Steelers CB Cortez Allen Has Qualified For A Proven Performance Escalator In 2014

Pittsburgh Steelers cornerback Cortez Allen will  be entering the final year of his rookie contract in 2014 and while the team will likely work on trying to get him extended during the offseason, the Citadel product is due a raise regardless, as he qualified for a base salary escalator due to his playing time in his first three years in the league.

Here is what the CBA says about the Proven Performance Escalator:

Section 4. Proven Performance Escalator:

(a) The Proven Performance Escalator is mandatory for Rookies drafted in the third through seventh rounds. Rookies drafted in the first or second rounds and Undrafted Rookies are not eligible to earn the Proven Performance Escalator.

(b) The Proven Performance Escalator is a non-negotiable amount by which an eligible player’s year-four Paragraph 5 Salary may escalate provided the player achieves at least one of the two qualifiers set forth in Subsection (c) below. The Proven Performance Escalator shall be deemed a part of every Rookie Contract of a player selected in the third through seventh round by virtue of this Agreement and may not be separately attached to such Rookie Contract.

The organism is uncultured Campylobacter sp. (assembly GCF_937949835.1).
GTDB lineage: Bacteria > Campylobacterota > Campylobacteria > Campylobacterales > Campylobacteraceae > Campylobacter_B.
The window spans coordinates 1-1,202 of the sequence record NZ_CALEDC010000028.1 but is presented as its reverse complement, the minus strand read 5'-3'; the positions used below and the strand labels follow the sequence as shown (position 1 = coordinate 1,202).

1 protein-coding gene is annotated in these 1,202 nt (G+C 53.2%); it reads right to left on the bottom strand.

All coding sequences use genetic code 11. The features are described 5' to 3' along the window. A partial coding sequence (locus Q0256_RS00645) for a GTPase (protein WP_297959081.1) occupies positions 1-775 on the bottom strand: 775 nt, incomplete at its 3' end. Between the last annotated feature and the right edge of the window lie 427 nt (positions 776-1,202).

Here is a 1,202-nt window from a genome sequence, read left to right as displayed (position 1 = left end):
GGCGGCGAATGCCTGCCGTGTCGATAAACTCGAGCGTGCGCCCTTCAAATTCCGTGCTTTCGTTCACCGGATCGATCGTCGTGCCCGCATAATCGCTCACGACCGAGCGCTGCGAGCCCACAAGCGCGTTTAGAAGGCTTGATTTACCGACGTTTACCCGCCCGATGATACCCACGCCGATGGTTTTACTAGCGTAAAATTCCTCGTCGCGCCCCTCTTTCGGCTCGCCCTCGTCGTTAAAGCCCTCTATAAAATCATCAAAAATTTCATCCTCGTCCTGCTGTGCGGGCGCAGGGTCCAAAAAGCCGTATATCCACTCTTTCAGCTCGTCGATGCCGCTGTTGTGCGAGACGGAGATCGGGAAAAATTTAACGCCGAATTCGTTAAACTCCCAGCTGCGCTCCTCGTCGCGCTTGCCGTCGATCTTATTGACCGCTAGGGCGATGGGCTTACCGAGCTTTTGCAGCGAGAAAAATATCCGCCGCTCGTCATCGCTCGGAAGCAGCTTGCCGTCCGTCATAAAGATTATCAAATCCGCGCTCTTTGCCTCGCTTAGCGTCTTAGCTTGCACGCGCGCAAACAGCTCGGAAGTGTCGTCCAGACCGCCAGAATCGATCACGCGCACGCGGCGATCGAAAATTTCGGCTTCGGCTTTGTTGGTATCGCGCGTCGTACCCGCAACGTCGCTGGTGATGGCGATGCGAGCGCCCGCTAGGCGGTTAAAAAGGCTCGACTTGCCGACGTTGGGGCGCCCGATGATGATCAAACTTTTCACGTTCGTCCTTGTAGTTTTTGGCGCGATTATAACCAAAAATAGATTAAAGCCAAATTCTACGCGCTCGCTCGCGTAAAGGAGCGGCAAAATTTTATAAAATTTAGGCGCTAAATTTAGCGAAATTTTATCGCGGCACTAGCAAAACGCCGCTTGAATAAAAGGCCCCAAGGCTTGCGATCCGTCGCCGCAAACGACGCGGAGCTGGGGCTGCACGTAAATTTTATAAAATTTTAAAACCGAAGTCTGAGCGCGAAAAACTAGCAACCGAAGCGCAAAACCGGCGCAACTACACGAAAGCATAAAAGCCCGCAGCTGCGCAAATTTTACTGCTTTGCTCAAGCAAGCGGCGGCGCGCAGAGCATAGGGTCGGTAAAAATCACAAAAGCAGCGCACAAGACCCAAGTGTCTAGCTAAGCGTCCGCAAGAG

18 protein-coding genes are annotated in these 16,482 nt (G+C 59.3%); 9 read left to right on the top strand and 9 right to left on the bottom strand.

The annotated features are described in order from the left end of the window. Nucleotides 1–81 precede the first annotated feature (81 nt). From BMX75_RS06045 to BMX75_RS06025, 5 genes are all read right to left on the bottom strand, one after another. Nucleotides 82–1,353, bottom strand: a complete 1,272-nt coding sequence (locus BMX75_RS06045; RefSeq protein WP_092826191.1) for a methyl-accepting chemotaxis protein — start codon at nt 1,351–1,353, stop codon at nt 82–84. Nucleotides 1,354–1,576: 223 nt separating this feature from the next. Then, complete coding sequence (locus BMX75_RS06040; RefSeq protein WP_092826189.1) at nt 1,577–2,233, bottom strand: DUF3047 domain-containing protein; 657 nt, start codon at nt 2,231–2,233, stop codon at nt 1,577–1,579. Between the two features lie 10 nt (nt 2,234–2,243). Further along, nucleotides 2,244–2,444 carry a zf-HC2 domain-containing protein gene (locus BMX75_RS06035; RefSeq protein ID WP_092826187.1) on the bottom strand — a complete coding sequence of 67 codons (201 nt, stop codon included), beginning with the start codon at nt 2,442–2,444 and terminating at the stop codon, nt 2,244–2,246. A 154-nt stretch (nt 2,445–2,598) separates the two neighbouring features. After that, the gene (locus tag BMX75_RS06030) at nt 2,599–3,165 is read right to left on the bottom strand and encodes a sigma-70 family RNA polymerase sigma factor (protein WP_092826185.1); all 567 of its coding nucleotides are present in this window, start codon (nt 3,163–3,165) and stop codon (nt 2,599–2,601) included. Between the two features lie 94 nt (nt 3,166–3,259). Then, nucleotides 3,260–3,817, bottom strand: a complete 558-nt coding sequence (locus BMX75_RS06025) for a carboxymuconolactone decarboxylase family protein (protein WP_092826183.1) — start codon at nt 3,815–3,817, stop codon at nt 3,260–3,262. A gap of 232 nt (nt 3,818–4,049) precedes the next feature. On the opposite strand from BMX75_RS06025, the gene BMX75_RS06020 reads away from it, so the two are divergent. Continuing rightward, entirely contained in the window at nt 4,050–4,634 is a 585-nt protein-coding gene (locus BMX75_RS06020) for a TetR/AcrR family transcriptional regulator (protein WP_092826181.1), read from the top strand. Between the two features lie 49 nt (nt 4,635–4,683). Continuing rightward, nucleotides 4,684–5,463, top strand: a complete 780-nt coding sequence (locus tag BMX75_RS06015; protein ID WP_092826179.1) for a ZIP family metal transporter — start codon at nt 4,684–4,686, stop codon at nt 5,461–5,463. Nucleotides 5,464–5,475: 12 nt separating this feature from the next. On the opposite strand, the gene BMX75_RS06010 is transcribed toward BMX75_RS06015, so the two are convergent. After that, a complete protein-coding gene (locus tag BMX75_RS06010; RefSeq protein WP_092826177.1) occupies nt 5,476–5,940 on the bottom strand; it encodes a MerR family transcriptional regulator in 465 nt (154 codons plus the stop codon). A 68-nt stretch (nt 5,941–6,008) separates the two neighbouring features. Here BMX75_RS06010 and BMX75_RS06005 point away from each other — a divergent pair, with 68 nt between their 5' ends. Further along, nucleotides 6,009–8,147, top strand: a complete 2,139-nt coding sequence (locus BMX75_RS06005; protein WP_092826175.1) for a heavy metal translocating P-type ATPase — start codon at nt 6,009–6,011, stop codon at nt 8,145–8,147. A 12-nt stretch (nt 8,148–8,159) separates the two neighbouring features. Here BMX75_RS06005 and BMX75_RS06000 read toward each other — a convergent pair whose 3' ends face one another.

(c) Qualifiers. An eligible player will qualify for the Proven Performance Escalator in his fourth League Year if: (1) he participated in a minimum of 35% of his Club’s offensive or defensive plays in any two of his previous three regular seasons; or (2) he participated in a “cumulative average” of at least 35% of his Club’s offensive or defensive plays over his previous three regular seasons. “Cumulative average” means the sum of the total number of offensive or defensive plays in which the player participated over the applicable seasons, divided by the sum of the Club’s offensive or defensive plays during the same seasons. (By way of example, if a player participates in 600 of the Club’s 1,000 offensive plays in his first season, 290 of the Club’s 1,000 plays in his second season, and 310 of the Club’s 1,000 plays in his third season for a total of 1,200 plays out of a possible 3,000, the cumulative average would equal 40%).